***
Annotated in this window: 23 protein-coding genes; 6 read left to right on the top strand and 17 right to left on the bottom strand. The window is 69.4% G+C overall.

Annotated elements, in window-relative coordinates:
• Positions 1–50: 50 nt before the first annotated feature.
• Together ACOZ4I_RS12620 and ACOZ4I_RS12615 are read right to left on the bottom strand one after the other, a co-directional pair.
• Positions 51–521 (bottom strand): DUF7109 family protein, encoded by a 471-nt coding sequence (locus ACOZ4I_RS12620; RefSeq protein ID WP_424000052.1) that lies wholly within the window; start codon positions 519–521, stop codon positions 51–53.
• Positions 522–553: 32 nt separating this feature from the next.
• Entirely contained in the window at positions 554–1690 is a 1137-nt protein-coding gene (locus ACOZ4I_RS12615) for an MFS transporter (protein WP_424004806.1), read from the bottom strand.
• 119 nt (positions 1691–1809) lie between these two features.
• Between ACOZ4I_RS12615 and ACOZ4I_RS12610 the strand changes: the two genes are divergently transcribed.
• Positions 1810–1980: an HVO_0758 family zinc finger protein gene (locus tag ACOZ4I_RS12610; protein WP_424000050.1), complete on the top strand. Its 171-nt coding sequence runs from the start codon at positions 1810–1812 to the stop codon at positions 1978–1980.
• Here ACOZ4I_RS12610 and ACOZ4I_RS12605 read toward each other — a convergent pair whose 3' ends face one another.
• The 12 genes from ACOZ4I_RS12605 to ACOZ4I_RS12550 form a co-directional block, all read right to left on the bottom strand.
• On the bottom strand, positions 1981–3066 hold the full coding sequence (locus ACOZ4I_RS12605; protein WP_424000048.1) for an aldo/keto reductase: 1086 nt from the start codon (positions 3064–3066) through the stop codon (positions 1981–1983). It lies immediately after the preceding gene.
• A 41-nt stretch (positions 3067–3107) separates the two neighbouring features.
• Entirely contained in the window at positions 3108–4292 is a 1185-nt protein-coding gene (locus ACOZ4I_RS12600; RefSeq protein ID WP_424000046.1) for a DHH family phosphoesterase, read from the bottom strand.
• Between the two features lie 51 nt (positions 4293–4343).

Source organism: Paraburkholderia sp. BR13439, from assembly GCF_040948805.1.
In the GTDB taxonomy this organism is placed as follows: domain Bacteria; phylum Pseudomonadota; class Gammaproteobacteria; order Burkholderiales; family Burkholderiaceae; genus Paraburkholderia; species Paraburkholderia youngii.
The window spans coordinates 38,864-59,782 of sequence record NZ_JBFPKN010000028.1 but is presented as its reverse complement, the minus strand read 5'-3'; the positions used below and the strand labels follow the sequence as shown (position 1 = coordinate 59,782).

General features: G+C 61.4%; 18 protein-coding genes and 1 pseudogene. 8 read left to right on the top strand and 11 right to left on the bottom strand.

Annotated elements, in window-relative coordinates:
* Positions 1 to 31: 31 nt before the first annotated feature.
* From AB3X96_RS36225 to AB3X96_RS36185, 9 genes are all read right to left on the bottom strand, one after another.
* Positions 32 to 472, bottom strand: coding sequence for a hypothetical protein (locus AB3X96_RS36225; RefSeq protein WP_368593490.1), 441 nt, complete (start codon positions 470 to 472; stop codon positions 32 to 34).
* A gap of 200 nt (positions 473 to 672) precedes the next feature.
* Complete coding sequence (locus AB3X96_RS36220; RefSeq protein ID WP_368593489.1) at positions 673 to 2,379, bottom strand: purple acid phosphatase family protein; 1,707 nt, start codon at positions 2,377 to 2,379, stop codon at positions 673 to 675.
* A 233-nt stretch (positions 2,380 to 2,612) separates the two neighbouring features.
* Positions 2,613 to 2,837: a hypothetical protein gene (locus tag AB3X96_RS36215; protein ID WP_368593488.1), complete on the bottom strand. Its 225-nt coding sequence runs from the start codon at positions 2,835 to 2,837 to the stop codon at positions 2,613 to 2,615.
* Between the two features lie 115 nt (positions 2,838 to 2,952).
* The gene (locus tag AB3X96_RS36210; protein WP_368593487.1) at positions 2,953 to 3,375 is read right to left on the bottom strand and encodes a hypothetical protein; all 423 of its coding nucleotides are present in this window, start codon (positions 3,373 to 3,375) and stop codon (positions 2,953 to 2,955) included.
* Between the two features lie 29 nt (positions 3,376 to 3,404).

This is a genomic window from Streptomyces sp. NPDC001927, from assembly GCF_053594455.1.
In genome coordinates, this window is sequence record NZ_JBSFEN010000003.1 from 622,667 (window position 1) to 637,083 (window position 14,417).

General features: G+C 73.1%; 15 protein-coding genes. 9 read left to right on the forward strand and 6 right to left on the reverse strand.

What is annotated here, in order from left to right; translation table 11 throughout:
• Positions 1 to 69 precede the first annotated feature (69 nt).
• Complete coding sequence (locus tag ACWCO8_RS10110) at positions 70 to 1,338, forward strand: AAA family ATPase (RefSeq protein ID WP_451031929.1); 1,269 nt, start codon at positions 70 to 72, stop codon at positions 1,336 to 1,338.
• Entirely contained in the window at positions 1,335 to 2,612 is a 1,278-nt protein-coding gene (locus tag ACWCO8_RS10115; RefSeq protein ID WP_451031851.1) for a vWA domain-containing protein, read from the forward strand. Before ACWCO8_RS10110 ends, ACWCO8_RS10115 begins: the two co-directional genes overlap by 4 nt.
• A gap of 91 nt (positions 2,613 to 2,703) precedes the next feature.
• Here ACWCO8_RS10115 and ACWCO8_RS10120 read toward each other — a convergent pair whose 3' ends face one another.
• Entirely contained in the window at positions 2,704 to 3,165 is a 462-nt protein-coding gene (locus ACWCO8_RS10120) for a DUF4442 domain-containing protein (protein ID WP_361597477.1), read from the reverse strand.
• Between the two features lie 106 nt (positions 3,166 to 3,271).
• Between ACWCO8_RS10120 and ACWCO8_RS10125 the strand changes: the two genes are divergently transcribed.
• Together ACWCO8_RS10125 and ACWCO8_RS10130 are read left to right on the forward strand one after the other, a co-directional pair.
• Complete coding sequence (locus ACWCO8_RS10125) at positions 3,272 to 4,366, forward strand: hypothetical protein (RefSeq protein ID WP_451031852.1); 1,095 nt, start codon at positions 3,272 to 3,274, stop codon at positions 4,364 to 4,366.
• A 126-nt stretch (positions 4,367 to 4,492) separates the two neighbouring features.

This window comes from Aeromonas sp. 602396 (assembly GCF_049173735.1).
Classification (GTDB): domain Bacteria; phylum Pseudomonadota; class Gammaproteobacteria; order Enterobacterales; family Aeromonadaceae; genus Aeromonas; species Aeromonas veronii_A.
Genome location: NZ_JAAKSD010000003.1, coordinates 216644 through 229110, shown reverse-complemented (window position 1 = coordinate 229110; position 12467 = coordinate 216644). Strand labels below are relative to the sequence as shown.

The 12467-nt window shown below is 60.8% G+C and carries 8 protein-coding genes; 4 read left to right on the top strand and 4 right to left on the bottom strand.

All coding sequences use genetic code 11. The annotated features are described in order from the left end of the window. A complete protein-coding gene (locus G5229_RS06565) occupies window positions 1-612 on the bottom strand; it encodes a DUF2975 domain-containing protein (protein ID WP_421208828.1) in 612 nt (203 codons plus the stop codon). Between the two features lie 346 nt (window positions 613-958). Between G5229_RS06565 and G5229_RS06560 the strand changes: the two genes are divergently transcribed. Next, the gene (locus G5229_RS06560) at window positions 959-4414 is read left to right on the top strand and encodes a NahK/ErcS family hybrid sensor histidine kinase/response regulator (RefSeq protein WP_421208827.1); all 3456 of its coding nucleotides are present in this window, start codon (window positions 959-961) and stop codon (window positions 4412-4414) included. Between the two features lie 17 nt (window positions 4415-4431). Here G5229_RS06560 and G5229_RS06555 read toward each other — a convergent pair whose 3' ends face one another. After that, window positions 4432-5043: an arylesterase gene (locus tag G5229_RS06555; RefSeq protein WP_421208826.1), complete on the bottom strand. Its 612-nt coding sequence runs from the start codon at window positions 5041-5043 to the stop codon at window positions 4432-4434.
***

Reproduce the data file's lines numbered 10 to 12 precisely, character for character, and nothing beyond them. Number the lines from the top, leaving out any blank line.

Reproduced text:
• Positions 1810–1980: an HVO_0758 family zinc finger protein gene (locus tag ACOZ4I_RS12610; protein WP_424000050.1), complete on the top strand. Its 171-nt coding sequence runs from the start codon at positions 1810–1812 to the stop codon at positions 1978–1980.
• Here ACOZ4I_RS12610 and ACOZ4I_RS12605 read toward each other — a convergent pair whose 3' ends face one another.
• The 12 genes from ACOZ4I_RS12605 to ACOZ4I_RS12550 form a co-directional block, all read right to left on the bottom strand.